You need sbcl to compile sbcl. Now thats recursion :) –  fableal May 7 '13 at 16:59
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Delphi has been written in Pascal and AFAIK Pascal has been (initially) written in Fortran but after that in Pascal itself.

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Delphi was written in Turbo Pascal and that was written in Assembler. The code generator upto version 3 was still in assembler. Even Borlands C++ Builder aka Turbo C was written in assembler. –  Lothar Nov 19 '09 at 20:47
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What about BASIC or Pascal?

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For obvious reasons... –  Arthur Reutenauer Nov 16 '09 at 10:56
    
@Arthur - It think FreeBASIC is self-hosting at the moment, although that will change once it becomes a gcc front-end –  Gautham Ganapathy Nov 18 '09 at 17:37
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The process of getting a language up and running is very interesting. FORTH is particularly interesting in that the core of the language can be implemented in a decidedly small amount of space, then everything else can come along for the ride. From my own memory, you can get away with implementing @, !, +, and - in assembly - maybe one or two stack juggling operators and you're done. See here for more information.

What's particularly interesting is when things start to go wrong in the bootstrapping process. Many years ago I read about a Pascal compiler that was created at a university as a research project. It was written in Pascal, using the existing Pascal compiler and eventually supplanted it. The problem was that there was a bug in the code generation in a particular case and the fix in the compiler source induced bug in the existing compiler, making it impossible to apply using conventional means. Back ups to a non-bugged version were out-of-date. Eventually, the author ended up to very careful binary surgery on the existing compiler.

While C is a dominant systems language, it is certainly not the base-level language for creating other languages. The early Macintosh machines were created with Pascal in mind and most of the first tools and languages were Pascal (or assembly) based.

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Another example is bootstrapping deliberately gone wrong. See: cm.bell-labs.com/who/ken/trust.html –  rjmunro Nov 16 '09 at 13:43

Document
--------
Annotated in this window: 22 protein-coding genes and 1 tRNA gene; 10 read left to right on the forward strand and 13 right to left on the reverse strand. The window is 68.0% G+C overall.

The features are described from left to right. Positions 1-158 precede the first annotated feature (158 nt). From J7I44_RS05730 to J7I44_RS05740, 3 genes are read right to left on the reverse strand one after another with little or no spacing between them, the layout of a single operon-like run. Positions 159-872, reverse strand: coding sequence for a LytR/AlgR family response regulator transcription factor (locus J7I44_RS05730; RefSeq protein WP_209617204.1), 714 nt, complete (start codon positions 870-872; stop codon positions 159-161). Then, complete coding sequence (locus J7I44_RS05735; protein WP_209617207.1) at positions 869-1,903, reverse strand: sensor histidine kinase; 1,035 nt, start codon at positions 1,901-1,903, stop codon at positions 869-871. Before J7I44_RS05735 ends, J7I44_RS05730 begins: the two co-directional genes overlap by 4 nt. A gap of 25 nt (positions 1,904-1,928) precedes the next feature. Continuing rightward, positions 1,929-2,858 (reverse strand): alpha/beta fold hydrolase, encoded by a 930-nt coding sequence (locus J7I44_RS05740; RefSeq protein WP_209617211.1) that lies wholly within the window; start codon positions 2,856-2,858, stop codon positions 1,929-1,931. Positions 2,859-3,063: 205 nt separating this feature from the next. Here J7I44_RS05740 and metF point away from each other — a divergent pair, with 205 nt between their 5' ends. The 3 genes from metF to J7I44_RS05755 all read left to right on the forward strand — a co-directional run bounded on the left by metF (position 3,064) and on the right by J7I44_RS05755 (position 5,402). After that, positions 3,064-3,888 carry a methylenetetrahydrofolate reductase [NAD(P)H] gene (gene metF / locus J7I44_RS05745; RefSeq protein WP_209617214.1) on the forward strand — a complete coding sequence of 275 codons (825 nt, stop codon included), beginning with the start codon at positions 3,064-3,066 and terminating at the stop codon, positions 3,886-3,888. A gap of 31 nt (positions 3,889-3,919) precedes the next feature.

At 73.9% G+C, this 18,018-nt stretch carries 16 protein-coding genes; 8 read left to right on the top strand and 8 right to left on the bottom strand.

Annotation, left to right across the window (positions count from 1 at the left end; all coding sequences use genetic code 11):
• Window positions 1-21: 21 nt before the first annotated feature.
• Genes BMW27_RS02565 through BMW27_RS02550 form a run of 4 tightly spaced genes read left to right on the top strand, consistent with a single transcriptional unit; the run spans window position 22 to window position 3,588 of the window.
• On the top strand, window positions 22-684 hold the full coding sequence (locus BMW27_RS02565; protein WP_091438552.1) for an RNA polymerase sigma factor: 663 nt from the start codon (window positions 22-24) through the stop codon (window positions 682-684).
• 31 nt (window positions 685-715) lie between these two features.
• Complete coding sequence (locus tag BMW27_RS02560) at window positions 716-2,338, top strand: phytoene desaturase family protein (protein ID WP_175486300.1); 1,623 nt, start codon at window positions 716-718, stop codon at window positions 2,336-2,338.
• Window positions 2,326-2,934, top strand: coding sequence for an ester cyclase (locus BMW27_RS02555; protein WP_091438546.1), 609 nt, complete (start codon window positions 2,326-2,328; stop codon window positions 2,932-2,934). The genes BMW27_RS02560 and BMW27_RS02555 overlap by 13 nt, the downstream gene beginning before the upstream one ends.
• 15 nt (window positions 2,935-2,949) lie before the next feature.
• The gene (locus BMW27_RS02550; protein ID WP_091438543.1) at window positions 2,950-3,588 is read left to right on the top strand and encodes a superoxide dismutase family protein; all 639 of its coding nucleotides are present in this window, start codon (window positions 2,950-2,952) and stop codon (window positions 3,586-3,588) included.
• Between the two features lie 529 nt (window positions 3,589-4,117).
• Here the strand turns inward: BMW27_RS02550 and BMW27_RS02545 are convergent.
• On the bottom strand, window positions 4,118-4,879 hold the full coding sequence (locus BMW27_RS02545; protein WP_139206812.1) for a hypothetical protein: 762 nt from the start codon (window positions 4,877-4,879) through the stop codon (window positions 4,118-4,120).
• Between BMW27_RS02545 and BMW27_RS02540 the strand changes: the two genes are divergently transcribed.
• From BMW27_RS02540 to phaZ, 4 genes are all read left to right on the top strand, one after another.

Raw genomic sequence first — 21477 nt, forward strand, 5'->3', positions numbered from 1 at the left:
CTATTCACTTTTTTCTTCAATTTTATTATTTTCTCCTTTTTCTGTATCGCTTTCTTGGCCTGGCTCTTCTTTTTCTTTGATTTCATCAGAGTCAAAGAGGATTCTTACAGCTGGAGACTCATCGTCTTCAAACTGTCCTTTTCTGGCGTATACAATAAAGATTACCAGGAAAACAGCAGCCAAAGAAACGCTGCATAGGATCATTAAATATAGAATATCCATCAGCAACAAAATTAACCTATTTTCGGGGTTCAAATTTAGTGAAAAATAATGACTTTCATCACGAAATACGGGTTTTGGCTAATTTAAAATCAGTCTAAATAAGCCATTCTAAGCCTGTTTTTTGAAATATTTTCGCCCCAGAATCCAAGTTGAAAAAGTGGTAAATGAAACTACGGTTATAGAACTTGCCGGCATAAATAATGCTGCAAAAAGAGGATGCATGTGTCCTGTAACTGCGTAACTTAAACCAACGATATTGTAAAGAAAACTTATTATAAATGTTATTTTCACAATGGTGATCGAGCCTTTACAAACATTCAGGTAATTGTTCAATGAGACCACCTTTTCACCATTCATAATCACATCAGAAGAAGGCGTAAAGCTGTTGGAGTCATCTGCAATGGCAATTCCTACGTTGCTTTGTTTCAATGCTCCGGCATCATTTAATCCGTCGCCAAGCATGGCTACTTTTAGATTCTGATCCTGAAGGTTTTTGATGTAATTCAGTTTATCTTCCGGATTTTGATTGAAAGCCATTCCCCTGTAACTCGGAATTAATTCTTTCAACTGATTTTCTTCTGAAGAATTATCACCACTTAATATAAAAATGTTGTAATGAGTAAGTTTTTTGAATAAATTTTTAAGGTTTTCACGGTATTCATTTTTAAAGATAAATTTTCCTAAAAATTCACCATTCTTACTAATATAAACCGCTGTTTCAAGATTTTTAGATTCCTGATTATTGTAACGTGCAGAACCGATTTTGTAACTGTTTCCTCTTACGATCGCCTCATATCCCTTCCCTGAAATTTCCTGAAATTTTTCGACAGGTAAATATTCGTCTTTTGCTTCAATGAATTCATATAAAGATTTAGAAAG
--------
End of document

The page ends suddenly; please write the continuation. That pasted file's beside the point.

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Yes ..... PL/1 an old IBM mainframe program (PL/1 stands for Programgramming Language 1)

There are others: Assembler?

Regards Sigersted

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See bootstrapping compilers. The first Pascal compiler was written in Fortran, which was used to compile a Pascal compiler which was written in Pascal.

C++ is a super-set of C, so a basic C++ compiler could be written in C, then enhanced using C++ specific features (and compiled using a previous version of itself).

I don't know what language MS compilers are written in, but I wouldn't be surprised it they were in C++. Apple's Clang is in C++, and targets the LLVM, which is also written in C++.

Also, many Lisp languages can compile themselves.

Some compilers will use C as a portable version of assembly, but that's just for convenience.

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MSVC's compiler is effectively C1.DLL, which links against both the C++ CRT and .Net. –  MSalters Nov 16 '09 at 11:06
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More a rule of thumb than a law of nature: Compilers for compiled languages are usually written in the language itself. (Examples include Pascal, OCaml, Haskell, ...) This is sometimes obscured by the fact that some languages use a C compiler as a back-end. This is quite common for new languages: e.g. the Glasgow Haskell compiler is written in Haskell, but it creates intermediate C code that is than compiled to native code, thus saving the programmers the tedious task of generating native code for multiple platforms. BTW: Java and C# fall in this category, too. The javac compiler is written in Java, the C# compiler in C#. parts of the runtime/VM are written in C, but not the compiler.